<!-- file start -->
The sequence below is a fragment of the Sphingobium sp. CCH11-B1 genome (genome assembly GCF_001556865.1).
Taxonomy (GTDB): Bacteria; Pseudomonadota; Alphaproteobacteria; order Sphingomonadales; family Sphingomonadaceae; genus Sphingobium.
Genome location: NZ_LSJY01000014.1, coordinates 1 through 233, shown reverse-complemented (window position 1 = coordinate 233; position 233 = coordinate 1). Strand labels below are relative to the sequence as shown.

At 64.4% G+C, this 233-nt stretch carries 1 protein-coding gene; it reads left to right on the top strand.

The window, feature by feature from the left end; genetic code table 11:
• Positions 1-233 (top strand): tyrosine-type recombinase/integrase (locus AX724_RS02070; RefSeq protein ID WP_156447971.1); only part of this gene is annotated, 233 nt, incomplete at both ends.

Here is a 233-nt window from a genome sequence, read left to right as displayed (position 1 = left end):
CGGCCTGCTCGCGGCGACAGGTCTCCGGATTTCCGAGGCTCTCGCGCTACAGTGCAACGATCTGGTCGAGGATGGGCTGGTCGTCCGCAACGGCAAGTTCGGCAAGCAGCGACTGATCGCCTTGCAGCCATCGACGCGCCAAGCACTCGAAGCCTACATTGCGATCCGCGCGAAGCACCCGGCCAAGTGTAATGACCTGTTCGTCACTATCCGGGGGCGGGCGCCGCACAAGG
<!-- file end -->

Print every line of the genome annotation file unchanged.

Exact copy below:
The sequence below is a fragment of the Sphingobium sp. CCH11-B1 genome (genome assembly GCF_001556865.1).
Taxonomy (GTDB): Bacteria; Pseudomonadota; Alphaproteobacteria; order Sphingomonadales; family Sphingomonadaceae; genus Sphingobium.
Genome location: NZ_LSJY01000014.1, coordinates 1 through 233, shown reverse-complemented (window position 1 = coordinate 233; position 233 = coordinate 1). Strand labels below are relative to the sequence as shown.

At 64.4% G+C, this 233-nt stretch carries 1 protein-coding gene; it reads left to right on the top strand.

The window, feature by feature from the left end; genetic code table 11:
• Positions 1-233 (top strand): tyrosine-type recombinase/integrase (locus AX724_RS02070; RefSeq protein ID WP_156447971.1); only part of this gene is annotated, 233 nt, incomplete at both ends.

Here is a 233-nt window from a genome sequence, read left to right as displayed (position 1 = left end):
CGGCCTGCTCGCGGCGACAGGTCTCCGGATTTCCGAGGCTCTCGCGCTACAGTGCAACGATCTGGTCGAGGATGGGCTGGTCGTCCGCAACGGCAAGTTCGGCAAGCAGCGACTGATCGCCTTGCAGCCATCGACGCGCCAAGCACTCGAAGCCTACATTGCGATCCGCGCGAAGCACCCGGCCAAGTGTAATGACCTGTTCGTCACTATCCGGGGGCGGGCGCCGCACAAGG